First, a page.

April 7 Reading: II Samuel 8-10 Commentary
“So David said to him, “Do not fear, for I will surely show you kindness for Jonathan your father’s sake, and will restore to you all the land of Saul your grandfather; and you shall eat bread at my table continually.” (II Sam. 9:7)
“Be of good courage, and let us be strong for our people and for the cities of our God. And may the Lord do what is good in His sight.” (Joab’s statement in II Sam. 10:12)
II Samuel 8 – David’s Military Victories
The throne of Israel was now free from internal conflict after the death of Ishbosheth (II Sam. 4). The capital was established at Jerusalem. Now, David set his sights on securing his territory from outsiders.
II Sam. 8 records his military conquests in the surrounding region. Those military victories include the following:
1. Taking Metheg Ammah from the Philistines (v. 1).
2. Defeating the Moabites (people who were the descendants of the relationship between Lot and his older daughter – Gen. 19:36-37). Their land was east of the Jordan River and the Dead Sea. They became David’s servants (v. 2).
3. Conquering the northern kingdom of Zobah, defeating King Hadadezer. David took 1,000 chariots, 700 horsemen and 20,000 foot soldiers from them (vv. 3-4).
4. Defeating 22,000 Syrians who came to help king Hadadezer. He put garrisons in Syria and they became his servants and brought him tribute (vv. 5- 8).
5. David killed 18,000 Edomites in the Valley of Salt (southeast of Israel and south of the Dead Sea). He erected garrisons there as well and Edom became David’s servants (vv. 13-14).
“So David reigned over all Israel; and David administered judgment and justice to all his people” (v. 15). As a result of David’s conquests, Israel now possessed all the land God had promised Abraham in Gen. 15:18.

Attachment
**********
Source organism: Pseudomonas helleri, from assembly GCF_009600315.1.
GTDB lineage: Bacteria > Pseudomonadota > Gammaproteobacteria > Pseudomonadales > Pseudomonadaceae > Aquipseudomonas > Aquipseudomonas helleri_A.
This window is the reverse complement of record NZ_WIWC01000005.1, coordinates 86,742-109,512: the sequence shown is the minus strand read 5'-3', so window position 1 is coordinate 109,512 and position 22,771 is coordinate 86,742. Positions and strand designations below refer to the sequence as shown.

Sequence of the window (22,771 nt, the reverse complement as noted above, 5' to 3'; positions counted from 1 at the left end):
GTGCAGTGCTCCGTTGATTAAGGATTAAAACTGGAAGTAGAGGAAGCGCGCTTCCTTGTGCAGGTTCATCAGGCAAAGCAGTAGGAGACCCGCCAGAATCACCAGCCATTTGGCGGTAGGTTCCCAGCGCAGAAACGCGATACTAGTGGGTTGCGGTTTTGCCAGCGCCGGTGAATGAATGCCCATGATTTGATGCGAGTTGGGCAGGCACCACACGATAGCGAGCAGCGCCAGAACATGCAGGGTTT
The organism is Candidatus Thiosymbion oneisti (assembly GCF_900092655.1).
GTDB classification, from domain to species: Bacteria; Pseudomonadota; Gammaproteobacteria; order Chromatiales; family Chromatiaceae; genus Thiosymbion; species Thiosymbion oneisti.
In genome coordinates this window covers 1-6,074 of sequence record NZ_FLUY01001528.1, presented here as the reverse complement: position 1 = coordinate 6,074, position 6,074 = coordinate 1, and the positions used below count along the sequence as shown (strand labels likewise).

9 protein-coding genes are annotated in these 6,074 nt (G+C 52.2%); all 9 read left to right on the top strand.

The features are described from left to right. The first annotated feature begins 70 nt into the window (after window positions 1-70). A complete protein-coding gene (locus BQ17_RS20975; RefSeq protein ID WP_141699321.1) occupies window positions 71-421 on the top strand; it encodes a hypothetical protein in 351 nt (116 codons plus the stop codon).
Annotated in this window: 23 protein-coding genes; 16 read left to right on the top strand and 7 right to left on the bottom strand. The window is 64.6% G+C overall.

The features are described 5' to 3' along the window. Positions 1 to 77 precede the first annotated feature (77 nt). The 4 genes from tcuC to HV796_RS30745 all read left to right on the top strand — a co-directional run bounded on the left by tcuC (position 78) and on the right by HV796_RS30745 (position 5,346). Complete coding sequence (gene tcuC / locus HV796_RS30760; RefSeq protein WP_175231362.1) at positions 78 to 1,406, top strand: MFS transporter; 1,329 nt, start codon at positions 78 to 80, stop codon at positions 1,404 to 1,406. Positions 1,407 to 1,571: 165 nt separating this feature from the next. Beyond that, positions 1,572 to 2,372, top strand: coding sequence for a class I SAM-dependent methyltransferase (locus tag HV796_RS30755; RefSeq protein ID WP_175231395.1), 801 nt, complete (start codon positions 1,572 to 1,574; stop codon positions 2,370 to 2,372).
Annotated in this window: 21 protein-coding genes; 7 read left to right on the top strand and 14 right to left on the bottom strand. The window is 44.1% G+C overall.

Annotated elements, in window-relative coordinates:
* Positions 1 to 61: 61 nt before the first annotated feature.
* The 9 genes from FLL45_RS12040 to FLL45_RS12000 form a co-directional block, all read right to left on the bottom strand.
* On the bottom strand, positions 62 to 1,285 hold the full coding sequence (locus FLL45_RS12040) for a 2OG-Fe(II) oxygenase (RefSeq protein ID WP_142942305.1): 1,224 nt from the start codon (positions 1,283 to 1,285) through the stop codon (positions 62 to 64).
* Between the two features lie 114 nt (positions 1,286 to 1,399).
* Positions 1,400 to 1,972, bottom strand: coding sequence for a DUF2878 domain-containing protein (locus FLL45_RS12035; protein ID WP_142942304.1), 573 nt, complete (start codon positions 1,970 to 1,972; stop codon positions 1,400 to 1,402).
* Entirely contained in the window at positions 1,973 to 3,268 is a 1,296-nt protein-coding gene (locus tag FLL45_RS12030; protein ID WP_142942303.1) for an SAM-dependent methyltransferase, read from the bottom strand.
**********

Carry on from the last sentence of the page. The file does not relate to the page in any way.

II Samuel 9 – David’s Tender Spirit
David had humble beginnings as a shepherd boy. But he was a warrior at heart. We saw that in his fight with Goliath, his ability to elude capture by Saul while wandering in the wilderness, and his many conquests once he became king.
But there was also a tenderness of spirit to him. We saw that in his relationship with Saul’s son Jonathan. We saw that in how he wouldn’t lift his own hand to kill King Saul even though he had several chances to do so. And surely we see David’s tenderness of Spirit in all the psalms that he wrote that are recorded in the book of Psalms.
In addition, David shows tenderness of spirit here in II Sam. 9 as he wanted to do something kind to anyone left in the house of Saul for Jonathan’s sake. Most had been killed during the transition of power from Saul to David. But there was one person left – a man by the name of Mephibosheth – who was lame in his feet.
Showing Kindness to Mephibosheth
We briefly were made aware of Mephibosheth’s accident in II Sam. 4:4:
“Jonathan, Saul’s son, had a son who was lame in his feet. He was five years old when the news about Saul and Jonathan came from Jezreel; and his nurse took him up and fled. And it happened, as she made haste to flee, that he fell and became lame. His name was Mephibosheth.”
David found a servant left from the house of Saul named Ziba. Ziba arrived at the king’s command and informed David about Mephibosheth and his circumstances. David called for him to be brought before him (vv. 1-5).
When Mephibosheth arrived, he was filled with fear. How could he not be? He was the last surviving member of Saul’s household. He must have feared for his life, thinking David would rid himself of another potential candidate to retake the throne one day. In submission, Mephibosheth fell at David’s feet saying, “Here is your servant!” (v. 6).